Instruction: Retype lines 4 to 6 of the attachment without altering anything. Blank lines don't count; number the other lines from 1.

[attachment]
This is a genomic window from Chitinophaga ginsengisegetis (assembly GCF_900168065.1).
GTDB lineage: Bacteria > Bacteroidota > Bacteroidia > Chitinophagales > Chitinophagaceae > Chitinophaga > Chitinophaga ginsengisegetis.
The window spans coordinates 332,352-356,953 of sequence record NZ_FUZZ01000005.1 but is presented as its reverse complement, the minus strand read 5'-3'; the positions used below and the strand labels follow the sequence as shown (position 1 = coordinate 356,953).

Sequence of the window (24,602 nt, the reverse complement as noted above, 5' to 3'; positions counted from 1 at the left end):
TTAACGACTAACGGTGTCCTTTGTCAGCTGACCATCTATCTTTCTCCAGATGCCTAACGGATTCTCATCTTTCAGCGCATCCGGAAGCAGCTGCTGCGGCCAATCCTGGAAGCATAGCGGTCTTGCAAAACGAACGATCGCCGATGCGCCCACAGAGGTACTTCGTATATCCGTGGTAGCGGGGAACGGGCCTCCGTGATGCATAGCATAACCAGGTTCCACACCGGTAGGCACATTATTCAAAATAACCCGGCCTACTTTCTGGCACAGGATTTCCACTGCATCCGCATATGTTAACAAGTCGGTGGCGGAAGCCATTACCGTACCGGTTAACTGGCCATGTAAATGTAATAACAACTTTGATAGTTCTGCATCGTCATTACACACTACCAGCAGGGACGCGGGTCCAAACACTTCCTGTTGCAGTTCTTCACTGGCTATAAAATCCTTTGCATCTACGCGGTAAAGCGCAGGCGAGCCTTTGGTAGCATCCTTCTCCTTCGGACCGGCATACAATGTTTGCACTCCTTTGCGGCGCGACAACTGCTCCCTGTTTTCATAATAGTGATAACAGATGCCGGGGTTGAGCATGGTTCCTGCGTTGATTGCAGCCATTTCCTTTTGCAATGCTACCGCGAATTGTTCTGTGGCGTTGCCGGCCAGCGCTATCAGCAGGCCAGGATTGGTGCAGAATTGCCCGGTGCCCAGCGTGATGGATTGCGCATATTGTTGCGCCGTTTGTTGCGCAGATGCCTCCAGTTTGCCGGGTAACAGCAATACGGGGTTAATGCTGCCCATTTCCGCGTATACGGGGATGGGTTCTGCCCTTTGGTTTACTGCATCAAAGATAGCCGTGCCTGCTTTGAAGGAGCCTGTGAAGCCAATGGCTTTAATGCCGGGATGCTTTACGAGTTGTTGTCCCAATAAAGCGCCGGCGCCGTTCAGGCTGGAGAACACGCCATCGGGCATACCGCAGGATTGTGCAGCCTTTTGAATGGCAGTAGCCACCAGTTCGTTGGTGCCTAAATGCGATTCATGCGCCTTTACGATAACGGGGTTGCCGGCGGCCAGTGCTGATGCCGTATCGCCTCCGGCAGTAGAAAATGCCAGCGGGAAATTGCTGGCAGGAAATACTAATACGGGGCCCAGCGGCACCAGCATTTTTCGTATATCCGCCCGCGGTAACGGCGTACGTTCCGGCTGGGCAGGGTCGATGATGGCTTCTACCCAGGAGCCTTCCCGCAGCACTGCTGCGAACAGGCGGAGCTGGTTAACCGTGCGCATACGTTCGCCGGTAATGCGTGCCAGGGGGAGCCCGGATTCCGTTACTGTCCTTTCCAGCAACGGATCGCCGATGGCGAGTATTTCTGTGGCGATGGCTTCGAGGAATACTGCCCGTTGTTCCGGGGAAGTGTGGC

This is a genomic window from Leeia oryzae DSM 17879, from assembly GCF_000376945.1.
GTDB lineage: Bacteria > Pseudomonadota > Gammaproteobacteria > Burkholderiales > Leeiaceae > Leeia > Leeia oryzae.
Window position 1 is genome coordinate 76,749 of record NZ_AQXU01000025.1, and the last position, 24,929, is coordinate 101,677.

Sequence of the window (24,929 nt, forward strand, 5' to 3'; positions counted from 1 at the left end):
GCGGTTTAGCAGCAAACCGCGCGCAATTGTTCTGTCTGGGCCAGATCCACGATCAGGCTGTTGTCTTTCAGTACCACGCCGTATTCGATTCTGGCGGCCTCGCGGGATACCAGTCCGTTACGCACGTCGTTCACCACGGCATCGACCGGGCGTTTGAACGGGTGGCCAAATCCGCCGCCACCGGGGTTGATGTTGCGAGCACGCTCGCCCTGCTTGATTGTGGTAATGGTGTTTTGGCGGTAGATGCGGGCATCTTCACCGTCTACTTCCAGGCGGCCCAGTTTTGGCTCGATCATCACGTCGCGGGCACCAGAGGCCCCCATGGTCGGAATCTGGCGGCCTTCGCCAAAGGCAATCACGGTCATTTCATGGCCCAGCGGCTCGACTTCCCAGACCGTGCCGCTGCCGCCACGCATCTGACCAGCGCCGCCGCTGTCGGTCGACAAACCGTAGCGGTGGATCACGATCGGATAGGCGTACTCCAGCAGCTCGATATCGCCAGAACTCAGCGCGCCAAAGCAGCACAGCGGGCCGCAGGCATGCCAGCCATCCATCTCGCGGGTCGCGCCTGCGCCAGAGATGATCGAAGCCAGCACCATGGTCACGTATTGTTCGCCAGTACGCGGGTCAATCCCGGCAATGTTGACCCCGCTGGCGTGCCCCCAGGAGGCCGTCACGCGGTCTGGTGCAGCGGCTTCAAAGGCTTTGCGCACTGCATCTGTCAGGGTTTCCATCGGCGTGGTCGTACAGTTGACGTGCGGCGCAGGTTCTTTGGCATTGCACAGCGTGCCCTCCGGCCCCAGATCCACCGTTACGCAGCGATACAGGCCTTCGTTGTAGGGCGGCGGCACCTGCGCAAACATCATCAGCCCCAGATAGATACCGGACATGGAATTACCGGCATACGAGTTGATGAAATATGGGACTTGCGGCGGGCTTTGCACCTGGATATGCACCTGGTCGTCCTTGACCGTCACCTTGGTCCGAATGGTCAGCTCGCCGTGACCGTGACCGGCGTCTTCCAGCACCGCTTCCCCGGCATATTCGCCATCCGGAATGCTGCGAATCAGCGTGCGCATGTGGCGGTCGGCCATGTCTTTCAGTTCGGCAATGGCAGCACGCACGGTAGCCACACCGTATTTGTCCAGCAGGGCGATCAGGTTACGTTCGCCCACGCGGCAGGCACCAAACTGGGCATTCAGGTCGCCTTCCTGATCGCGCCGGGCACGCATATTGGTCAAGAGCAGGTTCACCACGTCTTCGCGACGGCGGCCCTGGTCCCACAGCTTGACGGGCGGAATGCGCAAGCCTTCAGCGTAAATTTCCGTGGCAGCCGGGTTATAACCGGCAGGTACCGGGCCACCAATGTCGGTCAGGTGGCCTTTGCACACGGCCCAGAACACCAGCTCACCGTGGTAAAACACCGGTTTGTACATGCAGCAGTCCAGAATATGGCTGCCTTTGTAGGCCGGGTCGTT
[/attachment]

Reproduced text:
Sequence of the window (24,602 nt, the reverse complement as noted above, 5' to 3'; positions counted from 1 at the left end):
TTAACGACTAACGGTGTCCTTTGTCAGCTGACCATCTATCTTTCTCCAGATGCCTAACGGATTCTCATCTTTCAGCGCATCCGGAAGCAGCTGCTGCGGCCAATCCTGGAAGCATAGCGGTCTTGCAAAACGAACGATCGCCGATGCGCCCACAGAGGTACTTCGTATATCCGTGGTAGCGGGGAACGGGCCTCCGTGATGCATAGCATAACCAGGTTCCACACCGGTAGGCACATTATTCAAAATAACCCGGCCTACTTTCTGGCACAGGATTTCCACTGCATCCGCATATGTTAACAAGTCGGTGGCGGAAGCCATTACCGTACCGGTTAACTGGCCATGTAAATGTAATAACAACTTTGATAGTTCTGCATCGTCATTACACACTACCAGCAGGGACGCGGGTCCAAACACTTCCTGTTGCAGTTCTTCACTGGCTATAAAATCCTTTGCATCTACGCGGTAAAGCGCAGGCGAGCCTTTGGTAGCATCCTTCTCCTTCGGACCGGCATACAATGTTTGCACTCCTTTGCGGCGCGACAACTGCTCCCTGTTTTCATAATAGTGATAACAGATGCCGGGGTTGAGCATGGTTCCTGCGTTGATTGCAGCCATTTCCTTTTGCAATGCTACCGCGAATTGTTCTGTGGCGTTGCCGGCCAGCGCTATCAGCAGGCCAGGATTGGTGCAGAATTGCCCGGTGCCCAGCGTGATGGATTGCGCATATTGTTGCGCCGTTTGTTGCGCAGATGCCTCCAGTTTGCCGGGTAACAGCAATACGGGGTTAATGCTGCCCATTTCCGCGTATACGGGGATGGGTTCTGCCCTTTGGTTTACTGCATCAAAGATAGCCGTGCCTGCTTTGAAGGAGCCTGTGAAGCCAATGGCTTTAATGCCGGGATGCTTTACGAGTTGTTGTCCCAATAAAGCGCCGGCGCCGTTCAGGCTGGAGAACACGCCATCGGGCATACCGCAGGATTGTGCAGCCTTTTGAATGGCAGTAGCCACCAGTTCGTTGGTGCCTAAATGCGATTCATGCGCCTTTACGATAACGGGGTTGCCGGCGGCCAGTGCTGATGCCGTATCGCCTCCGGCAGTAGAAAATGCCAGCGGGAAATTGCTGGCAGGAAATACTAATACGGGGCCCAGCGGCACCAGCATTTTTCGTATATCCGCCCGCGGTAACGGCGTACGTTCCGGCTGGGCAGGGTCGATGATGGCTTCTACCCAGGAGCCTTCCCGCAGCACTGCTGCGAACAGGCGGAGCTGGTTAACCGTGCGCATACGTTCGCCGGTAATGCGTGCCAGGGGGAGCCCGGATTCCGTTACTGTCCTTTCCAGCAACGGATCGCCGATGGCGAGTATTTCTGTGGCGATGGCTTCGAGGAATACTGCCCGTTGTTCCGGGGAAGTGTGGC

This is a genomic window from Leeia oryzae DSM 17879, from assembly GCF_000376945.1.